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Part 16: Friends Kept Me Busy, My Therapist Was a Disappointment

Continuing the Surviving Bipolar series.
Friends enjoying a sunset together. | Image made by author with Canva.

My 10-day hospital stay was over and so was my mini Florida vacation. It was back to the real world, and I was anxious about what would come next.

I imagined my time in the hospital had cured me. My bipolar brain told me the doctor put me on the right medications, and I would never have problems again. I even wrote in my journal:

I’m feeling much better now. Much better than I have been. I have a lot of energy, but I don’t feel manic this time. I pray this is working.

I wanted to believe the worst was behind me, but part of me knew there was still a long road ahead. It was a truth I would have to face repeatedly during the months and years ahead.


Surviving Bipolar is a monthly series telling the story of the early days of my journey with bipolar disorder. Read it from the beginning here.


I wrote brief journal entries, rarely more than a few sentences. Then I kept returning to my journal at various times during the day. In one entry, I wrote:

I really don’t have anything to say, so I’m not sure why I picked up my journal again. My mind keeps running. Writing in here keeps it occupied with something to do.

My determination was clear in my written words. I was sure I was not manic. The mania was over, and I was free of mental illness.

The worst impulse was still there

My friends Patrick and Margaret were still concerned about me, so they weren’t letting me spend much time alone. No one said anything, but we were all walking around with a very real fear in our minds.

I never mentioned feeling suicidal again or the events of the night that led to me being committed to the hospital. But the thoughts never left me.

Truth be told, it’s nearly three decades later, and there’s rarely been a day and all that time that I haven’t thought about suicide at least once. It’s odd, but somehow having a plan of how I will end things is comforting to me. It’s a truth you can only understand if you have bipolar disorder or another mental illness.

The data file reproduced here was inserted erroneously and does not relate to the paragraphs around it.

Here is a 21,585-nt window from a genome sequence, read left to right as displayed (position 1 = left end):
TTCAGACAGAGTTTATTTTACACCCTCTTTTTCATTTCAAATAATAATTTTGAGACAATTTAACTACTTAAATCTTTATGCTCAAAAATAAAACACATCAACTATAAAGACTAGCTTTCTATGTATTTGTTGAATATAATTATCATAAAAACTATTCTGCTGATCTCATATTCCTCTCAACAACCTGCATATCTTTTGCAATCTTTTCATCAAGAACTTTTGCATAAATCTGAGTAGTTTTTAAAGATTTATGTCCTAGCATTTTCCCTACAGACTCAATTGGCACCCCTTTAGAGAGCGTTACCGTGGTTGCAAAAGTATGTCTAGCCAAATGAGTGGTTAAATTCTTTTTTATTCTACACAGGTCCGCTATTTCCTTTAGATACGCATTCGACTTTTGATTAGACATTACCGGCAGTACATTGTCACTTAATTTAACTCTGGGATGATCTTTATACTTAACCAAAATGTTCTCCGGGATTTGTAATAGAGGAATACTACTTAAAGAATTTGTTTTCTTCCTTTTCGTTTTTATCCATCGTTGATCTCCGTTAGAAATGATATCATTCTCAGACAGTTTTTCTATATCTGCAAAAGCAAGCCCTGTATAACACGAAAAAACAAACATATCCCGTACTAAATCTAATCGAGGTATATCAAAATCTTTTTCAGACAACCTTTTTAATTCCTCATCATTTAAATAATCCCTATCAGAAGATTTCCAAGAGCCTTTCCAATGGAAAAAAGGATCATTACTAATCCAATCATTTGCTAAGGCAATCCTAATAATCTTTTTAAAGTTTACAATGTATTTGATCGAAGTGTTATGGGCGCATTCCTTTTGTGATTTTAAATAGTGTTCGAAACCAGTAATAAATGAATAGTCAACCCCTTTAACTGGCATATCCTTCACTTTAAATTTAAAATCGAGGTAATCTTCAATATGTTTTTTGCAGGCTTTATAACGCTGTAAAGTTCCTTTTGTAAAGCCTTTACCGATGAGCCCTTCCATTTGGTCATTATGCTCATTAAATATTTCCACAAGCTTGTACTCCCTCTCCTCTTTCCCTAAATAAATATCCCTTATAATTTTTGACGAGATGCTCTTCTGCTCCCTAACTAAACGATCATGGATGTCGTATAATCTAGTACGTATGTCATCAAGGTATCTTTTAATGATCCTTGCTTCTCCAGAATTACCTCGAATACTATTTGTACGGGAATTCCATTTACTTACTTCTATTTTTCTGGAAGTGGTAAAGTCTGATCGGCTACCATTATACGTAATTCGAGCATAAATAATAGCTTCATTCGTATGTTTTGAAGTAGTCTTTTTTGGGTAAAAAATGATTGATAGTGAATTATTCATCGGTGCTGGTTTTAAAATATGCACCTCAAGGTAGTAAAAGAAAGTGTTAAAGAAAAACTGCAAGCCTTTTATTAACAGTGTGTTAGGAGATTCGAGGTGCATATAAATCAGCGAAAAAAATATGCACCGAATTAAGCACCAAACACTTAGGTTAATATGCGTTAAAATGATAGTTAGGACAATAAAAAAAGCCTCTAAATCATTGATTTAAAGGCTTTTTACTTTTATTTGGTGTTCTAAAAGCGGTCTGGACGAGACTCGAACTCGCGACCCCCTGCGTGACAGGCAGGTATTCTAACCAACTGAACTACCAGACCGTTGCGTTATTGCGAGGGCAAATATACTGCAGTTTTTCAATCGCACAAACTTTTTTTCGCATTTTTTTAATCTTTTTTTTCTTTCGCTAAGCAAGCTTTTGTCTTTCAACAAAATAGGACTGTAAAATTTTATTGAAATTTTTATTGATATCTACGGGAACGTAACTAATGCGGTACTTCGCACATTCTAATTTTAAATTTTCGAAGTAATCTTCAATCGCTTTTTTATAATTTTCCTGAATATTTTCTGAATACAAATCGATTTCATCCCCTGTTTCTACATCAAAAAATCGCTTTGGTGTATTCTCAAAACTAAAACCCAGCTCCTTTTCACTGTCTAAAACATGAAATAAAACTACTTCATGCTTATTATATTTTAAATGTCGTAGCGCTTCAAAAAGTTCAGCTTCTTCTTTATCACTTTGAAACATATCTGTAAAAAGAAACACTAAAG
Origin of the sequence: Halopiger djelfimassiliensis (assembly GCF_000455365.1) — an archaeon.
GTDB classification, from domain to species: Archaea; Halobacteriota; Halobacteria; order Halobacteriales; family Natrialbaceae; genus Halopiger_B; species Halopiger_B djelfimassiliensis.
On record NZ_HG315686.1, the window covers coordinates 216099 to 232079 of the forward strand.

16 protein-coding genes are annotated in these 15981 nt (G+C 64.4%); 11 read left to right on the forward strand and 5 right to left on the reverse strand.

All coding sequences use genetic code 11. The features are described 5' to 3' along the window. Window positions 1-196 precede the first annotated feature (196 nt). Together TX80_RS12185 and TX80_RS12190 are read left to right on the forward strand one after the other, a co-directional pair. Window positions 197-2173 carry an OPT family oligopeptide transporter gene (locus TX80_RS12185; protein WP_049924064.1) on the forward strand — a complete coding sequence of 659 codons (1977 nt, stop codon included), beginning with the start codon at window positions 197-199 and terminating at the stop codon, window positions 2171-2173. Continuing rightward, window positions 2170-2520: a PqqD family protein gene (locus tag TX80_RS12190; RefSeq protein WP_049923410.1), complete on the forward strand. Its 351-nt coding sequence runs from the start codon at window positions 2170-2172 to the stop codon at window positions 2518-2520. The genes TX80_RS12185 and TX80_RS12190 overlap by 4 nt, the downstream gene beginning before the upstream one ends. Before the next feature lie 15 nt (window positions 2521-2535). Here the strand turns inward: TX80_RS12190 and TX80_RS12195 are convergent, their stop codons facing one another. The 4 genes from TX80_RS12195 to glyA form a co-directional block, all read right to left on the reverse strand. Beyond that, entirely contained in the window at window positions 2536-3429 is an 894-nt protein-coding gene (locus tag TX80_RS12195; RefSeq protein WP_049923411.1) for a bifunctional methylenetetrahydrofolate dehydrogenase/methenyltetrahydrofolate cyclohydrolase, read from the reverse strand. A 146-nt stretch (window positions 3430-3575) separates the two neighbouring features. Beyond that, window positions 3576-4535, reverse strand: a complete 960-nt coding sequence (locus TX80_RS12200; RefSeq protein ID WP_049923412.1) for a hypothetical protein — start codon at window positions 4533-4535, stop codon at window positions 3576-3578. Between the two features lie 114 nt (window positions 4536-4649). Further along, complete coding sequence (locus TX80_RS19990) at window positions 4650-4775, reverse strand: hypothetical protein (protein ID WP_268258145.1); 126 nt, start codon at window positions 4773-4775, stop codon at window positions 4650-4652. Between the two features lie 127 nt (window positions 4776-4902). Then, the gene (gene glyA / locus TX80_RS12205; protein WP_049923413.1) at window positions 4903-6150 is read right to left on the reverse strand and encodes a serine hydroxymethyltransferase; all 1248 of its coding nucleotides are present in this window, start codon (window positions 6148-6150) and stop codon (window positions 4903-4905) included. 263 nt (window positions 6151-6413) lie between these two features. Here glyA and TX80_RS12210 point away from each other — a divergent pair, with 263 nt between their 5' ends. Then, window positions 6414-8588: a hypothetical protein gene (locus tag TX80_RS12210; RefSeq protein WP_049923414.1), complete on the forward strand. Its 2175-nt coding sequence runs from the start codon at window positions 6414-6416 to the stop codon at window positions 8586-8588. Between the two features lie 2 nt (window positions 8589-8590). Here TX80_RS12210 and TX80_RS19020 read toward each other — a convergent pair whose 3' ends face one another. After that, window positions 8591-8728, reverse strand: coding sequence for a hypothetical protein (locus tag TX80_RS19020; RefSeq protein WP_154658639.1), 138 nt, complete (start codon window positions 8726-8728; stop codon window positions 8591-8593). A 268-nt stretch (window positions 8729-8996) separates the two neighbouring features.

To be clear, suicide and self-harm are never the right answer. I have no plan to act on the impulse, but it’s an all-encompassing thought process I carry with me every day.

Part 16 of the Surviving Bipolar Series tells the story of what happened the first few weeks after my stay in a psychiatric hospital.

#SpeakingBipolar #mentalhealth #mentalillness #bipolardisorder #mentalillnessawareness
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Friends kept me busy

The weekend after our Florida trip, Margaret took me to her mother’s house, who lived two hours away. It was another distraction to keep me busy and around people.

I wish I had appreciated Margaret and Patrick as much in the moment as I do now. I was 23 and full of negative energy, and I’m sure I was a much bigger challenge than either of them wanted to handle.

My friends saw the darkness in me even when I wasn’t willing to admit it. Without telling me, they made plans to keep me from being alone. They filled my weekends with trips to Gatlinburg, to Indiana, or to stay with Margaret’s mother.

Little by little, they gave me more time to be home alone. Most of the time, though, they had somewhere for me to be or a friend assigned to hang out with me.

As hard as it is to be around people, it’s critical not to be alone after a mental break. I refused to admit it then, but it was a bad idea for me to be alone.

I needed to be with people and to be accountable to the ones who loved me. As awful as I was to Margaret, I needed her mothering, and that of my own mom, too. I needed them to care for me and to watch for danger signs.

There were still a lot of them.

A man talking with a doctor. | Graphic made by author with Canva.

Disappointed with Dr. Burt

I saw Dr. Burt once or twice a week, based on his availability, in the weeks after I left the hospital. His therapy methods felt pointless, but he kept telling me I had to commit to him and therapy.

One session went well. I explained in my journal:

Today, I laid the first brick in the foundation of a safe place. I’m giving Dr. Burt three years to help me. A lot of money, I agree, but so it goes. If I’m not considerably healthier by then, then I’ll move on from him.

Spoiler alert: It didn’t take three years for me to recognize that Dr. Burt couldn’t give me what I needed. Two weeks later, I decided I was done with him, though I saw him for several weeks after that.